Co-op results - Producers

Indicator 2.1 View criteria

Issue: Corporate commitment to trading integrity with the supply chain

Indicator: Board-level responsibility for trading integrity

Best in class

The Co-op’s Chief Operating Officer represents the retail part of the Co-op on the Executive Board, with responsibilities covering ethical trading in the supply chain. Responsible Retailing is addressed primarily through the retailing division under the head of the Co-op Brand and Technical team.

Indicator 2.2 View criteria

Issue: Trading integrity with the supply chain

Indicator: Standards and codes of practice

Codes of practice on relationships with suppliers: The Co-op has signed up to the Department of Trade and Industry (DTI) Code of Conduct, though it was not obliged to (the Code was targeted at the ‘Big Four’ retailers with market shares greater than 8%). The Co-op has also developed its own code of conduct on supplier relations, which includes more rigorous language than the DTI Code. This is incorporated within the Co-op’s Code of Business Conduct, though unfortunately not in the publicly available summary version.  Buyers are trained in the Codes and Co-op suppliers are regularly informed, but ‘first tier’ suppliers are not obliged to implement the code with their suppliers — generally smaller suppliers or farmers.

Country of Origin labelling. The Co-op has adopted the Food Standards Agency best practice guidelines for Country of Origin labelling, and has spelled out a supportive policy position (supplied to RTTT), committing the group to always indicate the country of origin of a product and “will not use any national flags, emblems, symbols and particular colour combinations on any product except where the product is manufactured and packed in the country concerned.”

Pricing of ‘sustainable’ products. The Co-op has a policy of not making higher profit margins from organic and Fairtrade produce compared to conventional produce.


Indicator 2.3 View criteria

Issue: Fair trading relationships

Indicator: Integrity of the trading relationship with UK farmers and suppliers

The Co-op was one of only two companies, which participated in the RTTT supplier survey, designed and conducted by the Centre for Food Chain Research at Imperial College.

The 23 responses received from Co-op suppliers yielded a score below the median of results from the pilot year. This suggests that the Co-op has some way to go [before it has ensured that policies of equity and justice in trading relations feed through to company buyers.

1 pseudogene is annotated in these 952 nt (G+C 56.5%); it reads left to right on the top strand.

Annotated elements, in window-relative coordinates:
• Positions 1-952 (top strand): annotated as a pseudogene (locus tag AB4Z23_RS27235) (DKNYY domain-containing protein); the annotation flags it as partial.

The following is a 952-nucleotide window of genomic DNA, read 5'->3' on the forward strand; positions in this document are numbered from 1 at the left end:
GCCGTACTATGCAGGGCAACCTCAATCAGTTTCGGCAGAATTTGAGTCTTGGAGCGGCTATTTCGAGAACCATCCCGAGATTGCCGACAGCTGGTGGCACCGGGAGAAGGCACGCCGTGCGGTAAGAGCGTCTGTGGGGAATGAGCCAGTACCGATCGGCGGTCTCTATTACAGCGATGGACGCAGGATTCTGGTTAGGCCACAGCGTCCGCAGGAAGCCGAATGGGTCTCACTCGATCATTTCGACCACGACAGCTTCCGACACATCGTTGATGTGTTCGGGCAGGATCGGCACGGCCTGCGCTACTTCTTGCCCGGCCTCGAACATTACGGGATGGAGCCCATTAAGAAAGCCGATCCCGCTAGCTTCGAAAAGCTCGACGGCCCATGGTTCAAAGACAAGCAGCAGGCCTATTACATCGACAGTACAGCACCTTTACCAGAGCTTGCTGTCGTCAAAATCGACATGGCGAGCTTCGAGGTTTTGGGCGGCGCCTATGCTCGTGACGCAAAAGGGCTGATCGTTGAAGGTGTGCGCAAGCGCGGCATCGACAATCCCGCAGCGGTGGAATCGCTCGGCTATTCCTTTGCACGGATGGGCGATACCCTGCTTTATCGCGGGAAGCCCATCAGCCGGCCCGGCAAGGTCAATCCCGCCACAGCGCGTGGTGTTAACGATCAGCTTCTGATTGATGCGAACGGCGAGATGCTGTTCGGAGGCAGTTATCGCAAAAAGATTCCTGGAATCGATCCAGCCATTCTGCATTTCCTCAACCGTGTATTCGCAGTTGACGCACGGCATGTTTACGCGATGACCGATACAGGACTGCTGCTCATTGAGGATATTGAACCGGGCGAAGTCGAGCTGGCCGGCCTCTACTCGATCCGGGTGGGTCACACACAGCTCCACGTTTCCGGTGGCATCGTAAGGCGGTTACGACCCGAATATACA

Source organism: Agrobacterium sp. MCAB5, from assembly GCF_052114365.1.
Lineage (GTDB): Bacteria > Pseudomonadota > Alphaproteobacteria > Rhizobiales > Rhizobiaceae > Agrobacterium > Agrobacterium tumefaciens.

Indicator 2.4 View criteria

Issue: Support for smallholder producers in developing countries

Indicator: Availability of and promotion of Fairtrade Marked products

At the time of reporting, the Co-op stocked a total of 38 Fairtrade Marked products in 11 product categories, including 6 categories with own-brand Fairtrade products, with at least one product per category appearing in the bulk of the Group’s 1100 stores. These products are supported by a sustained effort of promotions, in-store advertising, special events during Fairtrade Fortnight etc. Even considering the Co-op’s ethical business constitution, this is a remarkable achievement and points the way for companies with a similar set of business challenges to go out and actively develop the Fairtrade sector.


Overall commentary and examples of good practice

Examples of good practice

The Co-op has been at the forefront of introducing Fairtrade-marked products into its stores, including own-brand, as a concerted campaign. This shows that developing the Fairtrade sector is not governed entirely by the income level of a retailers’ customer base. The Co-op:

Areas for improvement


Supermarket comments

“Fairtrade products are now a core part of our Co-op Brand range, with the recent conversion of all Co-op Brand coffee to Fairtrade signifying our strong commitment and moving Fairtrade firmly to the mainstream of supermarket retailing. There is still scope for others to add their support to Fairtrade, and we would encourage both retailers and major brands to adopt Fairtrade within their ranges. The dialogue and close relationship with producers that Fairtrade develops brings additional strength to our relationship and to our products. Both are being developed, although the diverse nature and extent of our supply chain means that we continue to work to foster effective relations with suppliers. Our code of business conduct supports this and is an open and transparent commitment to delivering our values in this area of our activity.”


Posted: 01-Dec-2003

Home | About | Issues | Results | Case studies | News | Contacts

Copyright ©2002 - 2003 IIED - all rights reserved

Site design and implementation by